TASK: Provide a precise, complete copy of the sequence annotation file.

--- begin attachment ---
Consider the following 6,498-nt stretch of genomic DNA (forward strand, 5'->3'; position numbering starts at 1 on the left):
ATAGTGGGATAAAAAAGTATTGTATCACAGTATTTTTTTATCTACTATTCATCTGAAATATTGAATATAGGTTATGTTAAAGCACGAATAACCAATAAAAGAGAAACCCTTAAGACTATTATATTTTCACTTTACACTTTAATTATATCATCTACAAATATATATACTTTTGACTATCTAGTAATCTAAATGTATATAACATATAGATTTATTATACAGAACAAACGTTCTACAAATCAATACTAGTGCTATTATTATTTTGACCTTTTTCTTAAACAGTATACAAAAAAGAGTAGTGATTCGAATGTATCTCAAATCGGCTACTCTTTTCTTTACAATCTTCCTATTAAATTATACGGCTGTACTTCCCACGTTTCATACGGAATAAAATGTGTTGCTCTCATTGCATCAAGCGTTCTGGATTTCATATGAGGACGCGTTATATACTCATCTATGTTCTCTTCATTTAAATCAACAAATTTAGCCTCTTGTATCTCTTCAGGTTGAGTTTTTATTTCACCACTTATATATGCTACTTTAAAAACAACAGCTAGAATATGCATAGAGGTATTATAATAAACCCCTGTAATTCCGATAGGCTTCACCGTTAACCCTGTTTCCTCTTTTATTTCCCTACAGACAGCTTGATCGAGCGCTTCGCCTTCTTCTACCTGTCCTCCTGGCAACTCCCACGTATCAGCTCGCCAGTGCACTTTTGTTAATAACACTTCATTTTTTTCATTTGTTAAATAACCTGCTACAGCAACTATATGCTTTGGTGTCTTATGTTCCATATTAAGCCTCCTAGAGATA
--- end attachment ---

Consider the following 6,498-nt stretch of genomic DNA (forward strand, 5'->3'; position numbering starts at 1 on the left):
ATAGTGGGATAAAAAAGTATTGTATCACAGTATTTTTTTATCTACTATTCATCTGAAATATTGAATATAGGTTATGTTAAAGCACGAATAACCAATAAAAGAGAAACCCTTAAGACTATTATATTTTCACTTTACACTTTAATTATATCATCTACAAATATATATACTTTTGACTATCTAGTAATCTAAATGTATATAACATATAGATTTATTATACAGAACAAACGTTCTACAAATCAATACTAGTGCTATTATTATTTTGACCTTTTTCTTAAACAGTATACAAAAAAGAGTAGTGATTCGAATGTATCTCAAATCGGCTACTCTTTTCTTTACAATCTTCCTATTAAATTATACGGCTGTACTTCCCACGTTTCATACGGAATAAAATGTGTTGCTCTCATTGCATCAAGCGTTCTGGATTTCATATGAGGACGCGTTATATACTCATCTATGTTCTCTTCATTTAAATCAACAAATTTAGCCTCTTGTATCTCTTCAGGTTGAGTTTTTATTTCACCACTTATATATGCTACTTTAAAAACAACAGCTAGAATATGCATAGAGGTATTATAATAAACCCCTGTAATTCCGATAGGCTTCACCGTTAACCCTGTTTCCTCTTTTATTTCCCTACAGACAGCTTGATCGAGCGCTTCGCCTTCTTCTACCTGTCCTCCTGGCAACTCCCACGTATCAGCTCGCCAGTGCACTTTTGTTAATAACACTTCATTTTTTTCATTTGTTAAATAACCTGCTACAGCAACTATATGCTTTGGTGTCTTATGTTCCATATTAAGCCTCCTAGAGATA